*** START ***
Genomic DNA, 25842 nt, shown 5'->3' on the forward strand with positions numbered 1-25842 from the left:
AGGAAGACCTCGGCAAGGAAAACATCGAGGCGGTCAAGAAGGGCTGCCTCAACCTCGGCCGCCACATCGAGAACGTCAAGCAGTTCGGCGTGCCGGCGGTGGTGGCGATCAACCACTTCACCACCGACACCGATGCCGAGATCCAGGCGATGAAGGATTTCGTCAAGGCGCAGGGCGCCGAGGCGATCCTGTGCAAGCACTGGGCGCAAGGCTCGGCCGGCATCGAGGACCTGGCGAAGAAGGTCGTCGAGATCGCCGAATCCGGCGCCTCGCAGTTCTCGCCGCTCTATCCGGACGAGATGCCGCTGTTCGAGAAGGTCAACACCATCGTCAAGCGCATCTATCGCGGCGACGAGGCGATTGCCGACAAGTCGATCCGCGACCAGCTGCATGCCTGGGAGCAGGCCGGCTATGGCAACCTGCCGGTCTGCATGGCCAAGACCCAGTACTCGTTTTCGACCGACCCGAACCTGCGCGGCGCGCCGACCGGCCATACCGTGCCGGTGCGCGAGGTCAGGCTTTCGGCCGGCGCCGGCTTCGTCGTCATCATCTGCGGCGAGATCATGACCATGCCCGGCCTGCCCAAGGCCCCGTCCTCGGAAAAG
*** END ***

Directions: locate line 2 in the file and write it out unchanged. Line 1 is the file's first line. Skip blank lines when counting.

AGGAAGACCTCGGCAAGGAAAACATCGAGGCGGTCAAGAAGGGCTGCCTCAACCTCGGCCGCCACATCGAGAACGTCAAGCAGTTCGGCGTGCCGGCGGTGGTGGCGATCAACCACTTCACCACCGACACCGATGCCGAGATCCAGGCGATGAAGGATTTCGTCAAGGCGCAGGGCGCCGAGGCGATCCTGTGCAAGCACTGGGCGCAAGGCTCGGCCGGCATCGAGGACCTGGCGAAGAAGGTCGTCGAGATCGCCGAATCCGGCGCCTCGCAGTTCTCGCCGCTCTATCCGGACGAGATGCCGCTGTTCGAGAAGGTCAACACCATCGTCAAGCGCATCTATCGCGGCGACGAGGCGATTGCCGACAAGTCGATCCGCGACCAGCTGCATGCCTGGGAGCAGGCCGGCTATGGCAACCTGCCGGTCTGCATGGCCAAGACCCAGTACTCGTTTTCGACCGACCCGAACCTGCGCGGCGCGCCGACCGGCCATACCGTGCCGGTGCGCGAGGTCAGGCTTTCGGCCGGCGCCGGCTTCGTCGTCATCATCTGCGGCGAGATCATGACCATGCCCGGCCTGCCCAAGGCCCCGTCCTCGGAAAAG